After I took office, I began implementing a pre-charging diversion program for certain low-level offenses committed by people who lack a lengthy history of criminal behavior. If the person pays restitution and undergoes treatment or community service, no criminal charge will be filed. If they do not comply, the charge is filed. The hope is to lessen the strain on the courts and to give the individual the benefit of not being charged with a crime if they deal with the issues that caused the behavior in the first place.

One specialty court we do not have, but need, is a veterans court. I plan to explore this possibility further. In my time representing indigent defendants, I met many veterans who suffered from mental health and substance abuse problems related to their service. We owe them help after the sacrifices they made for all of us.

How can a district attorney adapt to serving as the county’s chief law enforcement officer during a pandemic (or perhaps another emergency/disaster)? Are there adjustments to prosecutorial approach that should be made, or should external circumstances not be a factor?

The COVID-19 pandemic is a unique situation, which requires a lot of adaptation. As district attorney, I rely on everything I learned over the years and utilize the available experience within the office.

I know communication and coordination with our county leaders, courts, law enforcement and state officials are essential. Therefore, the relationships I built over the last 14 years in our community are more important than ever to successfully navigate these challenges. The pandemic created a fluid situation driven by the continuous dissemination of new information. This has pushed us to adapt in order to maintain public safety and provide the best service. To meet this new challenge, our employees took on new roles and learned new skills.

We manage staggered schedules to maintain as safe of an environment as possible. Two deputy district attorneys volunteered to assist with the county emergency management plan. And we are employing more technology to increase our ability to telecommute and handle remote testimony for certain hearings.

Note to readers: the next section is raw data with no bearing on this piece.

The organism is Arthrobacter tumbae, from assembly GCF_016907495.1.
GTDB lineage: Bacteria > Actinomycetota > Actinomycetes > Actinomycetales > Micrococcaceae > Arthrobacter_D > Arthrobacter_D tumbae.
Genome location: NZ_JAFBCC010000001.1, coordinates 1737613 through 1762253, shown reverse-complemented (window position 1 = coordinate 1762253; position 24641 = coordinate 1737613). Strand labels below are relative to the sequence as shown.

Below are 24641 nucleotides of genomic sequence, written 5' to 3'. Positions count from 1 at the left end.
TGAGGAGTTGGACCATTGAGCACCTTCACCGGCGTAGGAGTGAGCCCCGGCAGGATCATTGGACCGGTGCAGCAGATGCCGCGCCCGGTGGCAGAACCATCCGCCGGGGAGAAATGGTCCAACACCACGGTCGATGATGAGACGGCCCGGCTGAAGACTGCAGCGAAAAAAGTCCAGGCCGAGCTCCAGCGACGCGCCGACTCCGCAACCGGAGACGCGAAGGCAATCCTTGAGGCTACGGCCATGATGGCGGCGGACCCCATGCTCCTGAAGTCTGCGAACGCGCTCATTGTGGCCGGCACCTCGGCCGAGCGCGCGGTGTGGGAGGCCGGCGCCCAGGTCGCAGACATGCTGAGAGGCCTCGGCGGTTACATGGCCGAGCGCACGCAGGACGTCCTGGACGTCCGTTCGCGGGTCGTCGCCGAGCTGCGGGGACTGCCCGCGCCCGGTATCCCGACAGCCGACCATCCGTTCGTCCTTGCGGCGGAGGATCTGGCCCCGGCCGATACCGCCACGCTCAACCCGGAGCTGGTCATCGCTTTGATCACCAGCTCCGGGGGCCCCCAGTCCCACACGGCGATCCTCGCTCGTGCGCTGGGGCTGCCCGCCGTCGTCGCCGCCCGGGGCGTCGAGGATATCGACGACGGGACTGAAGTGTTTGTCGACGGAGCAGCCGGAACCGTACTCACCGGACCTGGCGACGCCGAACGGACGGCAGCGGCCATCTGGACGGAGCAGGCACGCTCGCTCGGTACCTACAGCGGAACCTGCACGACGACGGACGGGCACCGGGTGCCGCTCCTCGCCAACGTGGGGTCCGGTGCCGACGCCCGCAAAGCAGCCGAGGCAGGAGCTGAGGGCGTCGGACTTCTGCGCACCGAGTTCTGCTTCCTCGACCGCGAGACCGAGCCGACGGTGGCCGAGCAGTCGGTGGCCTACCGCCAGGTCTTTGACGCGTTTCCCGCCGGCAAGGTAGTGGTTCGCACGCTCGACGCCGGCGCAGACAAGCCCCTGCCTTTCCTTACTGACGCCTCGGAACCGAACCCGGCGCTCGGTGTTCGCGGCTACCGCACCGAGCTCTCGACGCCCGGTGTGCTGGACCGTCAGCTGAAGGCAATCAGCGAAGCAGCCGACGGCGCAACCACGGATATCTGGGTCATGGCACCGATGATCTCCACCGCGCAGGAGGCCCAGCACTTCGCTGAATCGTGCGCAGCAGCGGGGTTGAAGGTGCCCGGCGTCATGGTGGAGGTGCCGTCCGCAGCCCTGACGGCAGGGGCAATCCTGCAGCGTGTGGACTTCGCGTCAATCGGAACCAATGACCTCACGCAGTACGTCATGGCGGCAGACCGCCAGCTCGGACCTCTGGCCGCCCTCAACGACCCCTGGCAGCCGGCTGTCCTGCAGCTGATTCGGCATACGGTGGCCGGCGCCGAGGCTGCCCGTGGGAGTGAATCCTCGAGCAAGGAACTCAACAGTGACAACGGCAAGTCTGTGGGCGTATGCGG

However, nothing has changed regarding the evaluation of cases. And there are no changes to the immediate prosecution of domestic violence and serious crimes. The increase in domestic violence in Lincoln County, and worldwide, is of tremendous concern. While many cases have been rescheduled and other types delayed due to court availability, these cases will be addressed as soon as the situation allows.

We will be very busy. But we will adapt, especially in sight of looming and anticipated budgetary issues ahead.

Lanee Danforth

While district attorneys are obligated to follow written statute, they also have a great deal of discretion when it comes to how they apply it in each particular case. Do you have an overarching philosophy for practicing law as a prosecutor?

My overarching philosophy for practicing law as a prosecutor is to seek truth and pursue justice by supporting and upholding the U.S. and Oregon constitutions and the laws of the state of Oregon. I believe that prosecutors should be firm but fair. Prosecutors have an obligation to enforce the law, but we can do so in a way that is fair and just.

One way to ensure fairness is by having written policies that dictate how cases are handled in the district attorney’s office. Unlike the majority of DA’s offices in the state, we do not have policies regarding how cases should be charged and handled as they progress through the system. In fact, Lincoln County was the subject of discussion in the 2019 legislative session as being one of 15 counties in the state that did not have written policies. During that session, House Bill 3224 was passed. That law requires every DA’s office in the state to adopt written policies on over 20 different topic areas, including how cases are handled in the office. Those policies must be posted on the office website.  Additionally, they must be reviewed and updated every five years. 

Complying with the law by having written policies in place should be of the upmost importance to the district attorney. With written policies in place, we can move forward as an office that always seeks the truth and pursues justice while being transparent with the public about how we handle cases in the office.

Further to question one, how much discretion would you allow your deputies in prosecuting cases to which they are assigned?